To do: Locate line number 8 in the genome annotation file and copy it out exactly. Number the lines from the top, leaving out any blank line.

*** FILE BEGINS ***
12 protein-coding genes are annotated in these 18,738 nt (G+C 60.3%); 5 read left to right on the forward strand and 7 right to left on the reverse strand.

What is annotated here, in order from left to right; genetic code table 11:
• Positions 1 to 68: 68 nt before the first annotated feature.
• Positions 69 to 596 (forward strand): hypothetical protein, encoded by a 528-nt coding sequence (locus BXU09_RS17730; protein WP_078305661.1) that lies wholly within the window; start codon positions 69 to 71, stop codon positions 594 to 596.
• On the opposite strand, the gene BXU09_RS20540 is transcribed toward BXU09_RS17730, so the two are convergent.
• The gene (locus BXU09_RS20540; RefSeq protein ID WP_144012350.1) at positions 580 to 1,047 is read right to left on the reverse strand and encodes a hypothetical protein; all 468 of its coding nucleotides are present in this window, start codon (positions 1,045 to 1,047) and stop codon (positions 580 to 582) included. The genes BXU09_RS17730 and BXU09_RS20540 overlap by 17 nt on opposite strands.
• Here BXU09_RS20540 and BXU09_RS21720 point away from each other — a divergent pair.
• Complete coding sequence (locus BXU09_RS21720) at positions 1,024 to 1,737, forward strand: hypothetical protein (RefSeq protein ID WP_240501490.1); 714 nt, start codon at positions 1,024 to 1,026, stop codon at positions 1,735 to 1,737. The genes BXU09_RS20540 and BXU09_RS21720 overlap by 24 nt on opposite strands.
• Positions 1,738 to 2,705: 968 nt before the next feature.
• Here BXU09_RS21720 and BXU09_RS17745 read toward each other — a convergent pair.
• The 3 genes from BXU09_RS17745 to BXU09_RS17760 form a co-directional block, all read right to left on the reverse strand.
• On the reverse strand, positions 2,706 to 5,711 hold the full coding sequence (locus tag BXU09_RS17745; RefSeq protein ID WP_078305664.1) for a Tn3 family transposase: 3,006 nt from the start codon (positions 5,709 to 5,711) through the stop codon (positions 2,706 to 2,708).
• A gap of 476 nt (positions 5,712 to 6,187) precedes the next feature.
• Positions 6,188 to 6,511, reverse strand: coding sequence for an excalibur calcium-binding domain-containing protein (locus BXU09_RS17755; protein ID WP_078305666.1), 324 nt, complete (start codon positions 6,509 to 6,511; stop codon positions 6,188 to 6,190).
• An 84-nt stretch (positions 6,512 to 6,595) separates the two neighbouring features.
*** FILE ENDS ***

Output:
• Complete coding sequence (locus BXU09_RS21720) at positions 1,024 to 1,737, forward strand: hypothetical protein (RefSeq protein ID WP_240501490.1); 714 nt, start codon at positions 1,024 to 1,026, stop codon at positions 1,735 to 1,737. The genes BXU09_RS20540 and BXU09_RS21720 overlap by 24 nt on opposite strands.